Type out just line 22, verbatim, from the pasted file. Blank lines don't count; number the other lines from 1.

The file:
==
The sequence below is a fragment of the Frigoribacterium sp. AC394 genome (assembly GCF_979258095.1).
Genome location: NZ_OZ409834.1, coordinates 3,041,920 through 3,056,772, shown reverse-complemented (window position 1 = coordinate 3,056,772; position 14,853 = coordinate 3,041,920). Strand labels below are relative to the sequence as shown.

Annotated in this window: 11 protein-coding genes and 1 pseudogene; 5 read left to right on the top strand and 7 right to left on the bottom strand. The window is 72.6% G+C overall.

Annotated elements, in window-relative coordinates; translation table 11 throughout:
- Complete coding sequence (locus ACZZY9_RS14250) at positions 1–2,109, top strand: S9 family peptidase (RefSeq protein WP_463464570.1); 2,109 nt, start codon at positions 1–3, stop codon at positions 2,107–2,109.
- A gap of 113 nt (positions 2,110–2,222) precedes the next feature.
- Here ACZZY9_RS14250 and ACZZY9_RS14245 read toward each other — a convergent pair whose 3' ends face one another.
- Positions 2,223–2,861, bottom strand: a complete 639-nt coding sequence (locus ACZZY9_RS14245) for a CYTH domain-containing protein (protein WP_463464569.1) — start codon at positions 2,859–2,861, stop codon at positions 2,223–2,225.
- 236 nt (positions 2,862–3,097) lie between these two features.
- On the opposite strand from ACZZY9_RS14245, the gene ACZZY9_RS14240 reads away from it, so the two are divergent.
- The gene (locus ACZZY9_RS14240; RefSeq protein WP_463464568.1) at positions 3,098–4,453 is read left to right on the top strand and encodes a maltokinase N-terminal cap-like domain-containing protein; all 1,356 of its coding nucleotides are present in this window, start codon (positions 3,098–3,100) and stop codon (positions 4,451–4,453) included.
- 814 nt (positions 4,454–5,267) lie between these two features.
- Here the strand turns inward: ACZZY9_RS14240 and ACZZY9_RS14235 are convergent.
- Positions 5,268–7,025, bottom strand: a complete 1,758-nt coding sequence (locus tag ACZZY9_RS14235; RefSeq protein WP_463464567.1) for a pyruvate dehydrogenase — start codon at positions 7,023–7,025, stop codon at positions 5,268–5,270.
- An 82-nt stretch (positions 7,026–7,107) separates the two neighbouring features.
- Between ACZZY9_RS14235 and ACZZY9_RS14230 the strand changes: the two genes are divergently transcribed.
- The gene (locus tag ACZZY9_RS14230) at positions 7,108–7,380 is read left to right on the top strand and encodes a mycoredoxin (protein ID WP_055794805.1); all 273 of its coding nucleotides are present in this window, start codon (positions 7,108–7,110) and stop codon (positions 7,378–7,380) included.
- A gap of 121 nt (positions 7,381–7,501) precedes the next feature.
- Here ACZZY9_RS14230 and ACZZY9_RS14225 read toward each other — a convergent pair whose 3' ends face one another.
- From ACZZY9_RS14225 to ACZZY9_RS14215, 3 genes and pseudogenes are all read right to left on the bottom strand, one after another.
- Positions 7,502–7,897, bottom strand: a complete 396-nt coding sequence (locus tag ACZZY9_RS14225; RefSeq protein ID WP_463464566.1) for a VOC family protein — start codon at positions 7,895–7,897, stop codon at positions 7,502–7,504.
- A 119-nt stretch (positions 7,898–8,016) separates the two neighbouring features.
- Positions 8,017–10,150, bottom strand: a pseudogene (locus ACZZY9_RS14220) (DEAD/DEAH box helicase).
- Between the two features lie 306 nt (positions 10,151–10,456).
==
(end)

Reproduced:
- A 119-nt stretch (positions 7,898–8,016) separates the two neighbouring features.